Following is the speech by the Secretary for Financial Services, Mr Stephen Ip, in moving the second reading of the Banking (Amendment) Bill 2001 in the Legislative Council today (April 4):
I move that the Banking (Amendment) Bill 2001 be read the second time.
The Bill seeks to ensure that the Hong Kong Monetary Authority's (HKMA) supervisory regime can keep abreast of the latest developments of the banking industry in respect of places of business, Internet advertisements for deposits and management structure etc. The main amendments introduced by the Bill include provisions that:
(i) enhance the Monetary Authority's (MA) oversight of places of business of authorized institutions (AIs);
(ii) strengthen the provisions relating to advertisements for deposits posted on the Internet or disseminated through other new technological means;
(iii) update the definition of "manager"; and
(iv) introduce requirements for AIs to notify the MA of the appointment of managers and to maintain adequate systems of control to ensure that such managers are fit and proper.
Control over Places of Business
In recent years, some AIs have, in addition to full service branches, established alternative outlets, such as "lending offices" at which loans are made but no deposits are taken, places of business which function predominantly as sales and service outlets, or personal banking centres at which financial advice is provided. The nature of such businesses does not involve deposit taking or impose liabilities on AIs. Therefore, they are not covered by the definition of "local branch" under the Banking Ordinance (the Ordinance). The MA does not have control over the establishment and maintenance of these places of business. However, we consider that these places of business may commit an AI to financial risk, and hence it is necessary to give the MA powers of control over them.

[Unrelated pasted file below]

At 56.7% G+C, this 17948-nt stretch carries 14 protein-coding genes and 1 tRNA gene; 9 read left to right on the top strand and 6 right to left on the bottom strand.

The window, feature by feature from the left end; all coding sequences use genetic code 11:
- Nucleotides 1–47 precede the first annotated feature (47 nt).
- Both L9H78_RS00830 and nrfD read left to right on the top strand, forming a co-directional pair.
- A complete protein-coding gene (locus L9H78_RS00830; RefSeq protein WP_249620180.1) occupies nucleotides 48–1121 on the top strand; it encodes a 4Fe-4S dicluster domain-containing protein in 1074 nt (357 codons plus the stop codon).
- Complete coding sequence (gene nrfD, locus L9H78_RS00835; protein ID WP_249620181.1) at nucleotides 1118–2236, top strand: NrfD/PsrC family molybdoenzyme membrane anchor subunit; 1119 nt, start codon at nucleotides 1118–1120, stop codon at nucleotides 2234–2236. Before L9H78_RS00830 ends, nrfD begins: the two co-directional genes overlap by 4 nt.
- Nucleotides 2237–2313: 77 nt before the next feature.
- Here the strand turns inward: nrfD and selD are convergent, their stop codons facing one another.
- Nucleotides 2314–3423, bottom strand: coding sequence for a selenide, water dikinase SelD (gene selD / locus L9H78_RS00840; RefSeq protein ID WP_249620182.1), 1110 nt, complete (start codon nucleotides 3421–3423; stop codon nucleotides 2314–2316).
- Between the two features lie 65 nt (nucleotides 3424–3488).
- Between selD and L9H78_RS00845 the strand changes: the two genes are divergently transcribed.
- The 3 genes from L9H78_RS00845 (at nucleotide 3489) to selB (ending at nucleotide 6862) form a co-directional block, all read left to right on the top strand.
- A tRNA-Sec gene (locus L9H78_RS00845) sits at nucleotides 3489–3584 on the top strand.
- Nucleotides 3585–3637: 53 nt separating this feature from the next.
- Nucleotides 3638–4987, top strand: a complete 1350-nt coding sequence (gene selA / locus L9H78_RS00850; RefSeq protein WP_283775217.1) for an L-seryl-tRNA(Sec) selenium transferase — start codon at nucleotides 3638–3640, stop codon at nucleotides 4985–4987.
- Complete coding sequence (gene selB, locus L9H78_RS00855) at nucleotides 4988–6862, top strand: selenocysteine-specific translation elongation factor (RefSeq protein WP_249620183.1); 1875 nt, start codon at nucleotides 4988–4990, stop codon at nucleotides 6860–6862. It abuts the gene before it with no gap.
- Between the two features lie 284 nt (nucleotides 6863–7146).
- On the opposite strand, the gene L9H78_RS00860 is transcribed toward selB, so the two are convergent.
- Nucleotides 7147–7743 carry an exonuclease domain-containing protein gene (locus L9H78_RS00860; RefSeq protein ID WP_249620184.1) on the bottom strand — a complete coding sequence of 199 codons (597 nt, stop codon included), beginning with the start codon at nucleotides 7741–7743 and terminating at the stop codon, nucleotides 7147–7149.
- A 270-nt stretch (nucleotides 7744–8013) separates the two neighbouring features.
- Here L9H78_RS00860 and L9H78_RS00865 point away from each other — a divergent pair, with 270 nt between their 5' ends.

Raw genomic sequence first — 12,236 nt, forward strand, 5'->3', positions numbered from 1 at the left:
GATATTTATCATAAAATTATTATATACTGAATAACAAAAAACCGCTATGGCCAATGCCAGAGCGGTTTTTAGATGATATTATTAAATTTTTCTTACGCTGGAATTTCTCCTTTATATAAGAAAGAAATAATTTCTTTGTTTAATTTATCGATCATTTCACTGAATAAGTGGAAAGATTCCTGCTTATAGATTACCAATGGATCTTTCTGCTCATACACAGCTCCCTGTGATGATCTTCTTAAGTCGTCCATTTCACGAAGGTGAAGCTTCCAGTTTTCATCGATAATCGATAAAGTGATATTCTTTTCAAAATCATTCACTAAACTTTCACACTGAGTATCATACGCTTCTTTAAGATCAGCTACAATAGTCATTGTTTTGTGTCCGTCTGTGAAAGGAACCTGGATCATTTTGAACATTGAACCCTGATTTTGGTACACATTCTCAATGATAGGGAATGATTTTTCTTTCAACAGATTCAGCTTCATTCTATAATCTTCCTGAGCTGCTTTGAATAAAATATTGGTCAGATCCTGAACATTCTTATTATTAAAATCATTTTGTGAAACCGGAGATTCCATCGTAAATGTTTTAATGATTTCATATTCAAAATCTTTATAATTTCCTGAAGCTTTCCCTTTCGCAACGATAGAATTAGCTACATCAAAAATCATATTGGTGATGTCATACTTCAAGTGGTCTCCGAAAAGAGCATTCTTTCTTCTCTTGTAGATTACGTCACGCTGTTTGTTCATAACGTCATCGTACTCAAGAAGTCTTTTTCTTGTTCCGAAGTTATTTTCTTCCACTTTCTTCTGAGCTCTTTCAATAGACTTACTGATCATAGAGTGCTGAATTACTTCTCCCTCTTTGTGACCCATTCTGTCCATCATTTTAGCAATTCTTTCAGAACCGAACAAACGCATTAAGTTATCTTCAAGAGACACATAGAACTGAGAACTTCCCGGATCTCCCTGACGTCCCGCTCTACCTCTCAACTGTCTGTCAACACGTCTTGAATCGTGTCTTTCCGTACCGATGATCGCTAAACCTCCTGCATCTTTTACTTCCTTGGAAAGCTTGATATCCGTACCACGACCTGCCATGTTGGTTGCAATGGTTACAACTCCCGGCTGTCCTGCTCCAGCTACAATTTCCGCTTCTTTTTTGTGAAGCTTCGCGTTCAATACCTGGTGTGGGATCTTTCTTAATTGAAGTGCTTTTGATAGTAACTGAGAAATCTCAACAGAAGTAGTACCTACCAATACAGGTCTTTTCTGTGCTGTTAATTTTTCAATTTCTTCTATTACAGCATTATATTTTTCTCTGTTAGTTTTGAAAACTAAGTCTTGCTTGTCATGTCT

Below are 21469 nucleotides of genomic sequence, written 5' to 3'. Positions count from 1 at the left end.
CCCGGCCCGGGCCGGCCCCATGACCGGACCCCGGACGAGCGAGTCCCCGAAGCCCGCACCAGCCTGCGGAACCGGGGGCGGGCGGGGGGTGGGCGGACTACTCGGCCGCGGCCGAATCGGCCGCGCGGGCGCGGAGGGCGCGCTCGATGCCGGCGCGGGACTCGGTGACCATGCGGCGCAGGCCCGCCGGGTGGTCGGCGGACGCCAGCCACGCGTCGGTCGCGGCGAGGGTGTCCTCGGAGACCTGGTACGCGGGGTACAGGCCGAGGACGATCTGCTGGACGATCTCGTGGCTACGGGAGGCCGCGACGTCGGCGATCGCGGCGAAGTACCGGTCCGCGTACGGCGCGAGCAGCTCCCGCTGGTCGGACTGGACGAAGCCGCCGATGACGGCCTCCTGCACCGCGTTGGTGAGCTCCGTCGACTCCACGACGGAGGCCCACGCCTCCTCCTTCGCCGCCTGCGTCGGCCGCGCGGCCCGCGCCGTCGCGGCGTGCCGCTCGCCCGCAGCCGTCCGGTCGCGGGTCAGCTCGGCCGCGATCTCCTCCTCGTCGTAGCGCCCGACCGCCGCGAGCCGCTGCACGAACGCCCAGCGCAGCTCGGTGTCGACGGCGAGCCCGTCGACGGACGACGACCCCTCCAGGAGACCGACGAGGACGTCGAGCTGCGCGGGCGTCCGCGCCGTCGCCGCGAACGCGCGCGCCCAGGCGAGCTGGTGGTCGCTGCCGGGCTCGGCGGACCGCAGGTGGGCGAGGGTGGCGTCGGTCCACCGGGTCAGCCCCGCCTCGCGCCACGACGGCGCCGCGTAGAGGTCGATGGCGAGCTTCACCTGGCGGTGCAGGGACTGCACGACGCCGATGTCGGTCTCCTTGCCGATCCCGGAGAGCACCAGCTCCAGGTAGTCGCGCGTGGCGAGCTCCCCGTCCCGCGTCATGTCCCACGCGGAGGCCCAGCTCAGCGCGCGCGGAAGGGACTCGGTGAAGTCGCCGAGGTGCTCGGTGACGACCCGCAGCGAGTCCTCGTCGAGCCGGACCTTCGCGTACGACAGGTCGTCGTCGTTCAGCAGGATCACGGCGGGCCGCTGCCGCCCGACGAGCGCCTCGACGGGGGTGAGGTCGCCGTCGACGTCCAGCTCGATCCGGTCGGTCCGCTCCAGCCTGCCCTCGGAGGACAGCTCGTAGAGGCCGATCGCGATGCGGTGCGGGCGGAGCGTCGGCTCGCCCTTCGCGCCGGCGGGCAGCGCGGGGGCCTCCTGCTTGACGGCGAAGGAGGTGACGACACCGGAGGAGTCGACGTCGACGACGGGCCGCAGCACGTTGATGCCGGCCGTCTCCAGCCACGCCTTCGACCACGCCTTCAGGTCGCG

The Bill proposes to extend the definition of "local branch" to cover any place of business in Hong Kong at which an AI carries on any business which involves the incurring of financial exposures as specified under section 81(2) of the Ordinance.
The Bill also introduces the concept of "local office" which covers any place of business from which any business of an AI is promoted or assisted. The AI is required to notify the MA at least seven days before commencing business at an office.
Internet Advertisement for Deposits
Under section 92 of the Ordinance, no person is permitted to issue advertisements that contain an invitation to members of the public to make any deposit in Hong Kong other than with an AI.
Since the section was drafted primarily with physical forms of advertisements in mind, some uncertainties may arise when it is applied to the Internet.
With the advancement of technology, it has become increasingly popular for financial institutions to promote services through the Internet. To ensure effective regulation of advertisements for deposits placed on the Internet and adequate protection of the interests of depositors, we propose to amend section 92 of the Ordinance to cover the situation where advertisements for deposits are provided by new technological means, in particular the Internet.